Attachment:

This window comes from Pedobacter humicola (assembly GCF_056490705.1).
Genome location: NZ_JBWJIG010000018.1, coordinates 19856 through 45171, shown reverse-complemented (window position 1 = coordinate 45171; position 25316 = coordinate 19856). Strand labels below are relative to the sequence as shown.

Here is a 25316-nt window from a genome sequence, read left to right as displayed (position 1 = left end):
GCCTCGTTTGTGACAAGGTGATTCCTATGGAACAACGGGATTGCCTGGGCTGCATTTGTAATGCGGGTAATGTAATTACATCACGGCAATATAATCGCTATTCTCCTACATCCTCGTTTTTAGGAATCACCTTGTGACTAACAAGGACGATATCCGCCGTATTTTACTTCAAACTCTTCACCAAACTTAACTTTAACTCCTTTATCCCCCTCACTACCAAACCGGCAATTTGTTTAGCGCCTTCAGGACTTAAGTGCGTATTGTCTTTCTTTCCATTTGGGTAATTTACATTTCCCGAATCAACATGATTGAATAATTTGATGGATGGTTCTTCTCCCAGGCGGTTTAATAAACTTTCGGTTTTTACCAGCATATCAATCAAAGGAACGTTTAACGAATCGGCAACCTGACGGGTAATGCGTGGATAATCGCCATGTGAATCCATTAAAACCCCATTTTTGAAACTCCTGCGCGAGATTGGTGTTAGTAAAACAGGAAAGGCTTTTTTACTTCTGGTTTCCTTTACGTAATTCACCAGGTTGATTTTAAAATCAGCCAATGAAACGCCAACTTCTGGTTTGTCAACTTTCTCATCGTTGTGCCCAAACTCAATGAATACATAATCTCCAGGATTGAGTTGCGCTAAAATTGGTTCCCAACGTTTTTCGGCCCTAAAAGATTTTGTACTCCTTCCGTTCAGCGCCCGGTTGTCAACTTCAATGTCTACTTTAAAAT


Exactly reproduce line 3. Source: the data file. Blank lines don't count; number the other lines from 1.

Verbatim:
Here is a 25316-nt window from a genome sequence, read left to right as displayed (position 1 = left end):